Background: MLL partial tandem duplication (MLL PTD) occurs in approximately 5-8% of patients with acute myeloid leukemia (AML) and is associated with an adverse prognosis. Our group has published that the MLL wild type (WT) allele is epigenetically silenced in MLL PTD; we showed that re-expression of this gene can be induced with methyltransferase (DNMT) and/or histone deacetylase (HDAC) inhibitors. Further, re-expression of MLL WT following combined decitabine and HDAC inhibitor treatment sensitized MLL PTD myeloid leukemia cells to chemotherapy in vitro. We hypothesized that epigenetic silencing of the MLL WT contributes to MLL PTD-associated leukemogenesis and that its pharmacologic re-expression with DNMT and HDAC inhibitors would activate apoptotic mechanisms important for chemo-response in the clinic. We aimed to develop a regimen to be tested in this unique molecular subset of disease. Because of the relatively low frequency of MLL PTD AML, this dose finding study was conducted in relapsed/refractory (R/R) AML regardless of molecular subtype but was enriched for MLLPTD.

Methods:In this phase 1 study, adults aged 18-59 years with R/R AML, ECOG 0-2, and preserved organ function were enrolled. Patients received decitabine 20mg/m2 daily on days 1-10 and vorinostat 400mg daily on days 5-10 for all dose levels. Dose-escalated cytarabine was given on days 12, 14, 16 (six doses) according to the following schedule: dose level (DL) 1, 1.5g/m2/q12hr; DL 2, 2g/m2/q12hr; DL 3, 2.5g/m2/q12hr; and DL 4, 3g/m2/q12hr. Standard method 3+3 phase I design was used with the primary objective to determine the maximum tolerated dose and define specific toxicities with this combination therapy, in order to ultimately develop a regimen for MLLPTD AML.

Results:Seventeen adults with R/R AML and median age of 46 years (range, 21-59 years) enrolled. The median number of prior induction therapies was 2 (range, 1-4). European LeukemiaNet (ELN) genetic risk classification frequencies were: favorable (n=2), intermediate-I (n=3), intermediate-II (n=5), and adverse (n=7), respectively. Four patients had MLL PTD. A total of 6 patients were treated at DL 1 with no non-hematologic dose limiting toxicity (DLT). DL 1 was expanded after two patients experienced prolonged but uncomplicated myelosuppression. Since both patients achieved complete remission (CR) shortly after passing the day 42 DLT cut off for hematologic recovery, the protocol was amended to allow further time for count recovery (up to 56 days). Three patients each were treated on DL 2 and 3; 5 patients were treated on DL 4 with no other DLTs observed. Diarrhea, nausea, fatigue, febrile neutropenia, and elevated ALT were the most common toxicities (any grade, regardless of attribution), occurring in 41%, 29%, 29%, 35%, and 35% of patients, respectively, but none were DLTs. In regards to ≥ Grade 3 toxicities, febrile neutropenia and catheter-related infections were most common at 35% and 24%. Significant mucositis was not observed. DL 4 was the recommended phase 2 dose (RP2D). CR or CR with incomplete count recovery (CRi) was observed in 6/17 patients (35%, 5 with CR). Of 6 responders, all (n=4) patients with abnormal karyotype achieved cytogenetic remission. The median number of prior therapies for patients achieving CR/CRi was 2 (range, 1-3). Four patients subsequently received allogeneic transplantation. Of the four patients known to have MLL PTD mutations, two responded (1 with CR and 1 with CRi). It is interesting to note that the two patients with MLL PTD mutations who did not respond to treatment also had FLT3-ITD mutations, while this mutation was absent in the two responding patients who had MLLPTD.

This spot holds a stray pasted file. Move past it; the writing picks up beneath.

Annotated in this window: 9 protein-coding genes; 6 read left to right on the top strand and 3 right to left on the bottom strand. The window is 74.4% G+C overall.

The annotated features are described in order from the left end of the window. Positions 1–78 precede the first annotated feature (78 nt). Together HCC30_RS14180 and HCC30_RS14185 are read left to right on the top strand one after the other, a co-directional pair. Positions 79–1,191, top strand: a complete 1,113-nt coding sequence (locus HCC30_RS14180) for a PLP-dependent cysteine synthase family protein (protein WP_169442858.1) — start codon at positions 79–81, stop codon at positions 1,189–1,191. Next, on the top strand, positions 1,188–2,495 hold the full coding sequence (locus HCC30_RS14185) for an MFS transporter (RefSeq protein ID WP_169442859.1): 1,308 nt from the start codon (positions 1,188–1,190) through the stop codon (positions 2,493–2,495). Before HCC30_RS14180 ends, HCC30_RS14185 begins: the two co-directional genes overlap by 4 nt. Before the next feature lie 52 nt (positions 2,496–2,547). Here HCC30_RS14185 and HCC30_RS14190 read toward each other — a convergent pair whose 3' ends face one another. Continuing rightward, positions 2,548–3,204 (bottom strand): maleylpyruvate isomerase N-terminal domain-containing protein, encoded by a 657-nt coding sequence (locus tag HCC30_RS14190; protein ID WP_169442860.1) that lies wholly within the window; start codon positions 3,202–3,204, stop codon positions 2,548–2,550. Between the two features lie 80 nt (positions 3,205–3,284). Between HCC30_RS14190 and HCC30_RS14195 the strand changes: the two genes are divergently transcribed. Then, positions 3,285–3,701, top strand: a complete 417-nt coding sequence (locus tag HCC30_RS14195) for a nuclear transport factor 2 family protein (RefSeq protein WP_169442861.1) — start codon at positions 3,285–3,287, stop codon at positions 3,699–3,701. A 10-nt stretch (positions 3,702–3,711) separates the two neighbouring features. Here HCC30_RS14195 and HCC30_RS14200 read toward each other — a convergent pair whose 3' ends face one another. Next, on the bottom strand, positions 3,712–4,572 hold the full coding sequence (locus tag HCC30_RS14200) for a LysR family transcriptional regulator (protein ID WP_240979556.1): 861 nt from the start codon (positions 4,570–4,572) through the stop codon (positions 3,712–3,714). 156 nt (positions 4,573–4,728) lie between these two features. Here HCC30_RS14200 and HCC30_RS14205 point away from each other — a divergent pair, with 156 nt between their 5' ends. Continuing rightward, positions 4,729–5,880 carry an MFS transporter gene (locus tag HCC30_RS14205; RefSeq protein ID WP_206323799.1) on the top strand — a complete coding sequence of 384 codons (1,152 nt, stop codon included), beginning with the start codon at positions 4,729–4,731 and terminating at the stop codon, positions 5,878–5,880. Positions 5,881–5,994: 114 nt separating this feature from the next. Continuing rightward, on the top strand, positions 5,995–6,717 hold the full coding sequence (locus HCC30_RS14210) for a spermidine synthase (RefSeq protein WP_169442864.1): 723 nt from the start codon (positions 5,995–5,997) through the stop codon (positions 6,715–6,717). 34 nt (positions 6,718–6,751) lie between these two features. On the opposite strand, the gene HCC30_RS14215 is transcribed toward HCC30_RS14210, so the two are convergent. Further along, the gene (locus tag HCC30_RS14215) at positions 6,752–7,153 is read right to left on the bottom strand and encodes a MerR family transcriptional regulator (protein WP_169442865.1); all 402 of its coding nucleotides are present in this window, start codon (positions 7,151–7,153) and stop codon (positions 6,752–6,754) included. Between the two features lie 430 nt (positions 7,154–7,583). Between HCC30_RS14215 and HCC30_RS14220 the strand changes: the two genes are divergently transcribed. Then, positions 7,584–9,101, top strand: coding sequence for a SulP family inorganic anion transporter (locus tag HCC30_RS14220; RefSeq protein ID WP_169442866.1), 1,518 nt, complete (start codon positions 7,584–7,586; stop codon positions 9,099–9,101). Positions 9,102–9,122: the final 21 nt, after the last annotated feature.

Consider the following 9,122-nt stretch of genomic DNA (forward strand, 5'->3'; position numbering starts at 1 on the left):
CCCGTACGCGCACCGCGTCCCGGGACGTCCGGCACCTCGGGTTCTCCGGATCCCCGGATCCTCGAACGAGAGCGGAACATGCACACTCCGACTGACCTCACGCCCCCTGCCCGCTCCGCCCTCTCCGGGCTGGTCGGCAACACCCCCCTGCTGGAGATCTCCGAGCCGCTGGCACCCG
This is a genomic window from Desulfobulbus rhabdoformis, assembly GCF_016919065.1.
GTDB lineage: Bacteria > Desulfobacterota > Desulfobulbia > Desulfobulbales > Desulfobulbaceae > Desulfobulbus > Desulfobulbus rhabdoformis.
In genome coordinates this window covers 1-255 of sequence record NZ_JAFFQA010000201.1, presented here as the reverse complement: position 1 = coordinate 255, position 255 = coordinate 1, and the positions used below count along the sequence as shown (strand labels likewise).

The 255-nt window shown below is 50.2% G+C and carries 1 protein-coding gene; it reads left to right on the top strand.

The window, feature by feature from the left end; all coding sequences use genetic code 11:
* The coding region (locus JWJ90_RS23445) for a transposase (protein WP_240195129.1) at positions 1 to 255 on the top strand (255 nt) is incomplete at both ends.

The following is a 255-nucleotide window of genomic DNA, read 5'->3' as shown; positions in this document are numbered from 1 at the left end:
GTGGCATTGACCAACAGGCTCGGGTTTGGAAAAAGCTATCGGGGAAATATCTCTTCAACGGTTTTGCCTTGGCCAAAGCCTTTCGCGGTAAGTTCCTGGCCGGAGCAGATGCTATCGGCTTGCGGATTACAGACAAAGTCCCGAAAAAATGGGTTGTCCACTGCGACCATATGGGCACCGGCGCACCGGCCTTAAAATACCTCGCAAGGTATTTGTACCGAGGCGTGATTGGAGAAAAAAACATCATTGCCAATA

Conclusions: We successfully determined the RP2D for this novel treatment regimen. The regimen had modest toxicities beyond uncomplicated (though prolonged) myelosuppression, and we propose that the study provides a framework for larger efficacy studies for AML patients with the uncommon but biologically distinct molecular feature of MLLPTD.

Research reported in this publication was supported by the National Cancer Institute of the National Institutes of Health under Award Number U01CA076576. The content is solely the responsibility of the authors and does not necessarily represent the official views of the National Institutes of Health. Also supported by P30 CA016058/CA/NCI.


No relevant conflicts of interest to declare.

Author notes


Asterisk with author names denotes non-ASH members.

Sign in via your Institution